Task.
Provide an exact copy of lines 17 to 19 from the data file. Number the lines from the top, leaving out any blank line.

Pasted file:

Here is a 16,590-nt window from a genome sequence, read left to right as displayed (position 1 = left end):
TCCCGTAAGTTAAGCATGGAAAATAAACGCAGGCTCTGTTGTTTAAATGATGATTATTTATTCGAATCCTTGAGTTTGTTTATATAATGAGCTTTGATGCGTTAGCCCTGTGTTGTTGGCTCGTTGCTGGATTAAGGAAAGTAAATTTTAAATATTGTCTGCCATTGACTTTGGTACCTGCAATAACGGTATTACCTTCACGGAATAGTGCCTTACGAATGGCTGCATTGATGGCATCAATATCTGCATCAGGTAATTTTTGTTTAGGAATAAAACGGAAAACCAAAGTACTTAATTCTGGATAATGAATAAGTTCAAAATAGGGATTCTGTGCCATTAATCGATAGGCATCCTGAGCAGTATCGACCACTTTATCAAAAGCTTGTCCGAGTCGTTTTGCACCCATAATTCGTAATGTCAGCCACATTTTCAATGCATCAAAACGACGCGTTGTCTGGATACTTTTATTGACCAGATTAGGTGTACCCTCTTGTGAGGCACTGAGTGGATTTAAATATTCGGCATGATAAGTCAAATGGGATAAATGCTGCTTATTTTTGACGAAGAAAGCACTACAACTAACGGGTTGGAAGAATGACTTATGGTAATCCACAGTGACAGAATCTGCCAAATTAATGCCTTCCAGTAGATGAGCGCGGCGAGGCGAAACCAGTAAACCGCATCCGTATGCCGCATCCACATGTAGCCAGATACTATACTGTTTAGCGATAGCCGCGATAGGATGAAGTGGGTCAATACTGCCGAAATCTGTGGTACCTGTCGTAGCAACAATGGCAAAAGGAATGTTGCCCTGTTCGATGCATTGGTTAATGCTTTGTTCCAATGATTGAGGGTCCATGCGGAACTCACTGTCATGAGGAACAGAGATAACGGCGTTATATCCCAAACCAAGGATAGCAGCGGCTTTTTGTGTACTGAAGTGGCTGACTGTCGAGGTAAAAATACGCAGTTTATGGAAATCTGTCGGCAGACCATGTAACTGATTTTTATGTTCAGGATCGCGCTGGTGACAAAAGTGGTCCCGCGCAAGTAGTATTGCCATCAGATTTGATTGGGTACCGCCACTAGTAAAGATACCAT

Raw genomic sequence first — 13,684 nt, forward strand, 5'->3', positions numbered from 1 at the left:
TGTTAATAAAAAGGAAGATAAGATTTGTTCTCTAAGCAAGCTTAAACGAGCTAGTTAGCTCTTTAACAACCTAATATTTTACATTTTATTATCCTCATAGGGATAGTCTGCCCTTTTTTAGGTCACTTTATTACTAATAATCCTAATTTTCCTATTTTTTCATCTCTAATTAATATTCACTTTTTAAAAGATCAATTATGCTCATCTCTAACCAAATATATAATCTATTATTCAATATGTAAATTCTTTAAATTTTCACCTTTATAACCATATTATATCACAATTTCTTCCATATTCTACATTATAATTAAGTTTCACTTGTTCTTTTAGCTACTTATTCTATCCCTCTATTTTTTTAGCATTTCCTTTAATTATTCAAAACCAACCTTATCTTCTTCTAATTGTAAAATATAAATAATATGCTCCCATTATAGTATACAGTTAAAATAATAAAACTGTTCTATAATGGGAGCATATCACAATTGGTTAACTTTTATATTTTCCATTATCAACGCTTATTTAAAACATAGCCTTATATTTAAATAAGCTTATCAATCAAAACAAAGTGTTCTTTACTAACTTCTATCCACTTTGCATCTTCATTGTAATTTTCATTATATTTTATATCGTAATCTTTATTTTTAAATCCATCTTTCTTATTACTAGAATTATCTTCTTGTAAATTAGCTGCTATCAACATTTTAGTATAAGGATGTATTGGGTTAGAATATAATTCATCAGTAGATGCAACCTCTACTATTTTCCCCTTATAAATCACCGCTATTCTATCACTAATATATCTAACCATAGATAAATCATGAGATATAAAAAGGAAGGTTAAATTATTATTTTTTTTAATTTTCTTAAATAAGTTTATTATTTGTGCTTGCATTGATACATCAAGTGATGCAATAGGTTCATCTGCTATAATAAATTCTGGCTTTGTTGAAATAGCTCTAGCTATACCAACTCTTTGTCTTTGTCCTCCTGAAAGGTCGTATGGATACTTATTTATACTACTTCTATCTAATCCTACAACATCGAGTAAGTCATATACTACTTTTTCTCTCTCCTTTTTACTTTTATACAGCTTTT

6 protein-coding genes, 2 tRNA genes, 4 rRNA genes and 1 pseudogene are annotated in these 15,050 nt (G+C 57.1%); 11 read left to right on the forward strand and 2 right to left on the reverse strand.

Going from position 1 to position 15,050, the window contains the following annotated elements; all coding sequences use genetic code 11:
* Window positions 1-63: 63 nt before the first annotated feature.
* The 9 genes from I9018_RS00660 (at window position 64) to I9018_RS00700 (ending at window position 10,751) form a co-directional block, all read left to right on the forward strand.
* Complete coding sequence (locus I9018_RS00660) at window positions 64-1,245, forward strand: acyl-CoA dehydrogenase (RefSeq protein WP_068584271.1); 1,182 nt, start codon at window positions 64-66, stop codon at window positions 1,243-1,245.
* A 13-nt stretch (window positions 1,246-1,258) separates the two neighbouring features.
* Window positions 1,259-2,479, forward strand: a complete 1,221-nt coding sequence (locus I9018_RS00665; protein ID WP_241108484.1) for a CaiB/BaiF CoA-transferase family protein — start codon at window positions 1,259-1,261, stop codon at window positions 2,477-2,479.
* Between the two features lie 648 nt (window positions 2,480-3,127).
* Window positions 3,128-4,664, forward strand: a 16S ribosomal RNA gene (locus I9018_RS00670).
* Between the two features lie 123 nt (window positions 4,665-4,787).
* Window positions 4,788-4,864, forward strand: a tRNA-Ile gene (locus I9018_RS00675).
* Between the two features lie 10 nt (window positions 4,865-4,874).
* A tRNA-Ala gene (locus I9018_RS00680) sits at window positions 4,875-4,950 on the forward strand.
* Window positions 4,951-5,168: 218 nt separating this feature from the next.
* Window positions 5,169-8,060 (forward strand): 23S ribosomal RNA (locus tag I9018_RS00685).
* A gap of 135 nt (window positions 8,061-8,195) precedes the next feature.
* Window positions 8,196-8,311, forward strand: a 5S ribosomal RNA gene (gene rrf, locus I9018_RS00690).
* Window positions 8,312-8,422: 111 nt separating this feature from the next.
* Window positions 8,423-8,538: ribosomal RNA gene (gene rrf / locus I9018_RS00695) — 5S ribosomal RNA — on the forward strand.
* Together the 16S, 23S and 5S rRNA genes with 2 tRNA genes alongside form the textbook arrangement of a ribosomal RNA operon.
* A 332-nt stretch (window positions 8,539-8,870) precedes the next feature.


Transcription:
* A tRNA-Ala gene (locus I9018_RS00680) sits at window positions 4,875-4,950 on the forward strand.
* Window positions 4,951-5,168: 218 nt separating this feature from the next.
* Window positions 5,169-8,060 (forward strand): 23S ribosomal RNA (locus tag I9018_RS00685).